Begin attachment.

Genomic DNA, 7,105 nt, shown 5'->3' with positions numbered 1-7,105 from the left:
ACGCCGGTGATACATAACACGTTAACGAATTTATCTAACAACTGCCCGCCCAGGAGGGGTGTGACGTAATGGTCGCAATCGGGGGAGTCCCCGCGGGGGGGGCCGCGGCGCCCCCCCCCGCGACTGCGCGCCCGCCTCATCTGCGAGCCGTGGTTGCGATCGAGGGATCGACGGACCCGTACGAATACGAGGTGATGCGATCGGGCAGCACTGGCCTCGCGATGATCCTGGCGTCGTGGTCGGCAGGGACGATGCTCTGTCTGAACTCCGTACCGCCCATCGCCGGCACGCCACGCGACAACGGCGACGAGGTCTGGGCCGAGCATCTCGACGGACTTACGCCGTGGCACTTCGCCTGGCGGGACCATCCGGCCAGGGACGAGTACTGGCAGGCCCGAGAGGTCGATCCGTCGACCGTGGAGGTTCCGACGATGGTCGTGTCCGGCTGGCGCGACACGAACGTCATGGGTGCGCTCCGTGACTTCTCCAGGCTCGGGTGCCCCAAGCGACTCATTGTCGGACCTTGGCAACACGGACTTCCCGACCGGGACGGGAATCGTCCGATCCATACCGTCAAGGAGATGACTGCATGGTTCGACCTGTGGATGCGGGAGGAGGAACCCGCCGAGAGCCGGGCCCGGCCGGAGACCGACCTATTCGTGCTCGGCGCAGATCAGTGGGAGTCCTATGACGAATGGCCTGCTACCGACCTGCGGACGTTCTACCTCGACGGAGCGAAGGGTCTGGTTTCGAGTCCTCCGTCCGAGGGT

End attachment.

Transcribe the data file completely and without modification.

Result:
Genomic DNA, 7,105 nt, shown 5'->3' with positions numbered 1-7,105 from the left:
ACGCCGGTGATACATAACACGTTAACGAATTTATCTAACAACTGCCCGCCCAGGAGGGGTGTGACGTAATGGTCGCAATCGGGGGAGTCCCCGCGGGGGGGGCCGCGGCGCCCCCCCCCGCGACTGCGCGCCCGCCTCATCTGCGAGCCGTGGTTGCGATCGAGGGATCGACGGACCCGTACGAATACGAGGTGATGCGATCGGGCAGCACTGGCCTCGCGATGATCCTGGCGTCGTGGTCGGCAGGGACGATGCTCTGTCTGAACTCCGTACCGCCCATCGCCGGCACGCCACGCGACAACGGCGACGAGGTCTGGGCCGAGCATCTCGACGGACTTACGCCGTGGCACTTCGCCTGGCGGGACCATCCGGCCAGGGACGAGTACTGGCAGGCCCGAGAGGTCGATCCGTCGACCGTGGAGGTTCCGACGATGGTCGTGTCCGGCTGGCGCGACACGAACGTCATGGGTGCGCTCCGTGACTTCTCCAGGCTCGGGTGCCCCAAGCGACTCATTGTCGGACCTTGGCAACACGGACTTCCCGACCGGGACGGGAATCGTCCGATCCATACCGTCAAGGAGATGACTGCATGGTTCGACCTGTGGATGCGGGAGGAGGAACCCGCCGAGAGCCGGGCCCGGCCGGAGACCGACCTATTCGTGCTCGGCGCAGATCAGTGGGAGTCCTATGACGAATGGCCTGCTACCGACCTGCGGACGTTCTACCTCGACGGAGCGAAGGGTCTGGTTTCGAGTCCTCCGTCCGAGGGT